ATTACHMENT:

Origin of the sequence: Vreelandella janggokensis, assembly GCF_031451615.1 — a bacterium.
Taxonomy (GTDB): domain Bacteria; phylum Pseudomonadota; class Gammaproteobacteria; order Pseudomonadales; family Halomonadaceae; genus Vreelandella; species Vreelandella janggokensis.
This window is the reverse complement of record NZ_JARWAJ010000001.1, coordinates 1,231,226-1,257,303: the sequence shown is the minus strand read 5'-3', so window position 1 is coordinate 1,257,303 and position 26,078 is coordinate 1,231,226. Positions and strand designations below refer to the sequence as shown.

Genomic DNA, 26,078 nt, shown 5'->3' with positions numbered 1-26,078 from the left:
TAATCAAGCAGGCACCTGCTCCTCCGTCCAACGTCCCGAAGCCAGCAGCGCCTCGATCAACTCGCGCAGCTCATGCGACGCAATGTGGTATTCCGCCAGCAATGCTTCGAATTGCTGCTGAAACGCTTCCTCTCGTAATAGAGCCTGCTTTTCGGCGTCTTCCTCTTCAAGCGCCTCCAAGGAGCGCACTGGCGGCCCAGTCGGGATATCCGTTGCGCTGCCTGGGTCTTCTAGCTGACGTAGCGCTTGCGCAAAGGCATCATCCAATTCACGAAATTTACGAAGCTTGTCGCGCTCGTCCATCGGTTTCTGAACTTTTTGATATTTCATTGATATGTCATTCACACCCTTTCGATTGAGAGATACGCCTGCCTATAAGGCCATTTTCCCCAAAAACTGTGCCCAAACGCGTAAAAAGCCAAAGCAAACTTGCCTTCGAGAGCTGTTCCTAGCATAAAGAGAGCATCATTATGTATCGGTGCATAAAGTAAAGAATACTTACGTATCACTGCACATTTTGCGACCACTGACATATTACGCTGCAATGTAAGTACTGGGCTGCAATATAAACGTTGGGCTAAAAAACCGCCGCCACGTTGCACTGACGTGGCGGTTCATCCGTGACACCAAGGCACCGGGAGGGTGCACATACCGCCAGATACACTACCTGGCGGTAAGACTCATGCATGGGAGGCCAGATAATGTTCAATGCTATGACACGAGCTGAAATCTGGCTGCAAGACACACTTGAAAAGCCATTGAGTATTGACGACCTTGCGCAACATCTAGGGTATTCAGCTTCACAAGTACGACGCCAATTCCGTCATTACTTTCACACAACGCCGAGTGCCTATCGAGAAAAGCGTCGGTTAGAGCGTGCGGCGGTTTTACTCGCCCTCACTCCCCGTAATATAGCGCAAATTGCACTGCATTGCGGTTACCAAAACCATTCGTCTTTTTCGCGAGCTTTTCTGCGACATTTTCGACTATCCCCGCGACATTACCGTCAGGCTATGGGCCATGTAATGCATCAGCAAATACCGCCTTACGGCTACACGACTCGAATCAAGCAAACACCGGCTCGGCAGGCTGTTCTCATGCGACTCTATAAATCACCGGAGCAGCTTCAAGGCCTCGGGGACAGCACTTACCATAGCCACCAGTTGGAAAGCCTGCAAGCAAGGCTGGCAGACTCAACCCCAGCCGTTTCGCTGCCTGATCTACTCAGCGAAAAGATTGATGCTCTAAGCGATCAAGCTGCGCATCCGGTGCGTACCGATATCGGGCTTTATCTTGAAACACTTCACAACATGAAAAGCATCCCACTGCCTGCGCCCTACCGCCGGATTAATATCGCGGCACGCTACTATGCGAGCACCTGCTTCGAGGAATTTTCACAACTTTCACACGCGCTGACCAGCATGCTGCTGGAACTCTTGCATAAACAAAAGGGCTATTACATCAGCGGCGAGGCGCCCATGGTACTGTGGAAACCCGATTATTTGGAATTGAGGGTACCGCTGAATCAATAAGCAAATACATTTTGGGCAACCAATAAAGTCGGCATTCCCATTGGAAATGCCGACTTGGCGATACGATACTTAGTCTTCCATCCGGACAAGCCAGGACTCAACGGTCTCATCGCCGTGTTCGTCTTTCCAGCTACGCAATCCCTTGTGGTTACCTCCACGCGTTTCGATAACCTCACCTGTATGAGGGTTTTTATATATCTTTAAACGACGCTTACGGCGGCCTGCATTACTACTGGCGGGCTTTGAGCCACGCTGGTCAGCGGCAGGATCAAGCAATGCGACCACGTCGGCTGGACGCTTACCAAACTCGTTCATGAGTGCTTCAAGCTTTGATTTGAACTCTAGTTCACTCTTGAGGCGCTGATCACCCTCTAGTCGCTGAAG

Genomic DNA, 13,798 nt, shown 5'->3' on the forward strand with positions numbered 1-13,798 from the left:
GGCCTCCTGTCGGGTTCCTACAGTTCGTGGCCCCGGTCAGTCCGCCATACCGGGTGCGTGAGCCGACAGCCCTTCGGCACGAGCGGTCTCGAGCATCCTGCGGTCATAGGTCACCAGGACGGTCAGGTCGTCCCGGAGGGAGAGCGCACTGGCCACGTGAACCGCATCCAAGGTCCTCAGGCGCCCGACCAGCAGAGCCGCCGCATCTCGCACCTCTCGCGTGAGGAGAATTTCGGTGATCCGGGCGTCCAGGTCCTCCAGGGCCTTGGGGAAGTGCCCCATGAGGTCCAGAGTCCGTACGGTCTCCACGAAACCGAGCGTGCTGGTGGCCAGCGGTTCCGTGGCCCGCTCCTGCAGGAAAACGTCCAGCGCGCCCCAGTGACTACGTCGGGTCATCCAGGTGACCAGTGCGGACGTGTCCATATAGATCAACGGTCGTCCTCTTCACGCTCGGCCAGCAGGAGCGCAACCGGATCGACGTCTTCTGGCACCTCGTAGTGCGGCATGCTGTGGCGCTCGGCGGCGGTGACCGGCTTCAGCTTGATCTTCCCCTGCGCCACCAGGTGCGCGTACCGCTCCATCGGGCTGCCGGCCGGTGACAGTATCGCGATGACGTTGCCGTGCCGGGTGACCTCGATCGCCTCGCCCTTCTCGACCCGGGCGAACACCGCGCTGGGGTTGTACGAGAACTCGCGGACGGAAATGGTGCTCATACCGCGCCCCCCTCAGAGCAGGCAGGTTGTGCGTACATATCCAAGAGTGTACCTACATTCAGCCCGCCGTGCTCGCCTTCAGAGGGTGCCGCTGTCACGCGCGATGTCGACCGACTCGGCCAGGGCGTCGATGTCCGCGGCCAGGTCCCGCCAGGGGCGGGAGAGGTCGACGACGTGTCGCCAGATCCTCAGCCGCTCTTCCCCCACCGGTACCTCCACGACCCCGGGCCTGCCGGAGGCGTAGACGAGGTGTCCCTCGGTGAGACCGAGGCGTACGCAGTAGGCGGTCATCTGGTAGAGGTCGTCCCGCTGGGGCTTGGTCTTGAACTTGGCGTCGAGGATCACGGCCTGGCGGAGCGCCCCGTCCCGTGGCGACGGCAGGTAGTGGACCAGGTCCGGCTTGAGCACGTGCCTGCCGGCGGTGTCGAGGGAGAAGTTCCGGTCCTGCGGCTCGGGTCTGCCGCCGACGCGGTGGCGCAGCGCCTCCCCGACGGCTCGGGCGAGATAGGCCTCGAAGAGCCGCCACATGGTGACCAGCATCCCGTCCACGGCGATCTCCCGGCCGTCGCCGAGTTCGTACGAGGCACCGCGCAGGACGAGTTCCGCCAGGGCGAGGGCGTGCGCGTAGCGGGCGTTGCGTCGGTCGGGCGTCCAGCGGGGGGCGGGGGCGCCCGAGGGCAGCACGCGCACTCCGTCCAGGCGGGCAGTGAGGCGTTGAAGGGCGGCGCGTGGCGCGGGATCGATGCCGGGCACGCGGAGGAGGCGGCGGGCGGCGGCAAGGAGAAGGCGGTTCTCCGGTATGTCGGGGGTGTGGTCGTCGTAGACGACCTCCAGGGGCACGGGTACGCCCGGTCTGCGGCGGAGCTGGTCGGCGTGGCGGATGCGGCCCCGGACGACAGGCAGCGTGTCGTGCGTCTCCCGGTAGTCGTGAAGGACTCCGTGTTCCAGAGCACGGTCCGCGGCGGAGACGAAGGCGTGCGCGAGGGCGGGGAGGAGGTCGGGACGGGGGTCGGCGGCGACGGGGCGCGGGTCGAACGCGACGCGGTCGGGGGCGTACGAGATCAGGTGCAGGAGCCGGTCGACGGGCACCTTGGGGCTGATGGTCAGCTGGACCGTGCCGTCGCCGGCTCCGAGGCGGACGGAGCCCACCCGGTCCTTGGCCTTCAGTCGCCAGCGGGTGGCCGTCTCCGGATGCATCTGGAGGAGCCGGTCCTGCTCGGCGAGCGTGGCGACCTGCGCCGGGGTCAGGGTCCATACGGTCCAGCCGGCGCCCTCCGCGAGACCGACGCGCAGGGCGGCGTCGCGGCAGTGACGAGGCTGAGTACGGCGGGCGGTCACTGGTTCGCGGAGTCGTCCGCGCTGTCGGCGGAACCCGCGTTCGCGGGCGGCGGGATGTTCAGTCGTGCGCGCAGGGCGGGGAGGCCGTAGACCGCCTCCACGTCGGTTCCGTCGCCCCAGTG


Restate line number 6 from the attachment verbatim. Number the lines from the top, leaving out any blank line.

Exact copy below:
Genomic DNA, 13,798 nt, shown 5'->3' on the forward strand with positions numbered 1-13,798 from the left: